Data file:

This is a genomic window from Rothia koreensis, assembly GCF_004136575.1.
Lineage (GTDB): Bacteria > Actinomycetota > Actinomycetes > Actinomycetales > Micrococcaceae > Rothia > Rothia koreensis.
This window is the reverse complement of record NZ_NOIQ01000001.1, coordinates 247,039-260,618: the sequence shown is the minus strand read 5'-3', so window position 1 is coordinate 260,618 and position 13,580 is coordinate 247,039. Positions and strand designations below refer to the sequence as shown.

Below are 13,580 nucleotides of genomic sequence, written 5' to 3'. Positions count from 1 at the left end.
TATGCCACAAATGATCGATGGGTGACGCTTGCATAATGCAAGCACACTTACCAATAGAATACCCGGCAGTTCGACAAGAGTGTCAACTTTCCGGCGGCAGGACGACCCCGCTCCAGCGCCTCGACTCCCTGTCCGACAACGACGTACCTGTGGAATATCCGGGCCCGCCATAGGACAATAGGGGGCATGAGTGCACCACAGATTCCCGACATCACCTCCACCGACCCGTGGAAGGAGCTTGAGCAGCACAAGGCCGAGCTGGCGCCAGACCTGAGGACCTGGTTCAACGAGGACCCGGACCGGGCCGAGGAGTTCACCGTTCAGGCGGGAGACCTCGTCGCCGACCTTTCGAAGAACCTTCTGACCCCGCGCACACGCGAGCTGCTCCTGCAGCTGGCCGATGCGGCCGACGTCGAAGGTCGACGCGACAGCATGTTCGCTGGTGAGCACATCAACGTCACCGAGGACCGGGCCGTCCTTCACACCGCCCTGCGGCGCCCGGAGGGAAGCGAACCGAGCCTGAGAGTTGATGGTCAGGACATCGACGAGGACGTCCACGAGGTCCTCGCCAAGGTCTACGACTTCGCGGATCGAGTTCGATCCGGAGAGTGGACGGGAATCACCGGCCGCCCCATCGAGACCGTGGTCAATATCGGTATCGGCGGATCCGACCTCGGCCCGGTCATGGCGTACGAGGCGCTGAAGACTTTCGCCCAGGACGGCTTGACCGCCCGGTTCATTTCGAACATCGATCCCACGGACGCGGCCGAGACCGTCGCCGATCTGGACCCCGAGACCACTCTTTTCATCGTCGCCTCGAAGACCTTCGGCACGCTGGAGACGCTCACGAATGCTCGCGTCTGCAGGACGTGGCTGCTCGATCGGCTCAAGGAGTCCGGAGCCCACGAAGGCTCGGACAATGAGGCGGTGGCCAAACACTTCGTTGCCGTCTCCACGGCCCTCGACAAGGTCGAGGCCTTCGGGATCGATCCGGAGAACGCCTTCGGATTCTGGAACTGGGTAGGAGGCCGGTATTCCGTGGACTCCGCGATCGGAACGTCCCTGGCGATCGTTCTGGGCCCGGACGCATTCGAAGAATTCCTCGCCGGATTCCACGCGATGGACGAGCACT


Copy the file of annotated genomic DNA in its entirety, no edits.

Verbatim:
This is a genomic window from Rothia koreensis, assembly GCF_004136575.1.
Lineage (GTDB): Bacteria > Actinomycetota > Actinomycetes > Actinomycetales > Micrococcaceae > Rothia > Rothia koreensis.
This window is the reverse complement of record NZ_NOIQ01000001.1, coordinates 247,039-260,618: the sequence shown is the minus strand read 5'-3', so window position 1 is coordinate 260,618 and position 13,580 is coordinate 247,039. Positions and strand designations below refer to the sequence as shown.

Below are 13,580 nucleotides of genomic sequence, written 5' to 3'. Positions count from 1 at the left end.
TATGCCACAAATGATCGATGGGTGACGCTTGCATAATGCAAGCACACTTACCAATAGAATACCCGGCAGTTCGACAAGAGTGTCAACTTTCCGGCGGCAGGACGACCCCGCTCCAGCGCCTCGACTCCCTGTCCGACAACGACGTACCTGTGGAATATCCGGGCCCGCCATAGGACAATAGGGGGCATGAGTGCACCACAGATTCCCGACATCACCTCCACCGACCCGTGGAAGGAGCTTGAGCAGCACAAGGCCGAGCTGGCGCCAGACCTGAGGACCTGGTTCAACGAGGACCCGGACCGGGCCGAGGAGTTCACCGTTCAGGCGGGAGACCTCGTCGCCGACCTTTCGAAGAACCTTCTGACCCCGCGCACACGCGAGCTGCTCCTGCAGCTGGCCGATGCGGCCGACGTCGAAGGTCGACGCGACAGCATGTTCGCTGGTGAGCACATCAACGTCACCGAGGACCGGGCCGTCCTTCACACCGCCCTGCGGCGCCCGGAGGGAAGCGAACCGAGCCTGAGAGTTGATGGTCAGGACATCGACGAGGACGTCCACGAGGTCCTCGCCAAGGTCTACGACTTCGCGGATCGAGTTCGATCCGGAGAGTGGACGGGAATCACCGGCCGCCCCATCGAGACCGTGGTCAATATCGGTATCGGCGGATCCGACCTCGGCCCGGTCATGGCGTACGAGGCGCTGAAGACTTTCGCCCAGGACGGCTTGACCGCCCGGTTCATTTCGAACATCGATCCCACGGACGCGGCCGAGACCGTCGCCGATCTGGACCCCGAGACCACTCTTTTCATCGTCGCCTCGAAGACCTTCGGCACGCTGGAGACGCTCACGAATGCTCGCGTCTGCAGGACGTGGCTGCTCGATCGGCTCAAGGAGTCCGGAGCCCACGAAGGCTCGGACAATGAGGCGGTGGCCAAACACTTCGTTGCCGTCTCCACGGCCCTCGACAAGGTCGAGGCCTTCGGGATCGATCCGGAGAACGCCTTCGGATTCTGGAACTGGGTAGGAGGCCGGTATTCCGTGGACTCCGCGATCGGAACGTCCCTGGCGATCGTTCTGGGCCCGGACGCATTCGAAGAATTCCTCGCCGGATTCCACGCGATGGACGAGCACT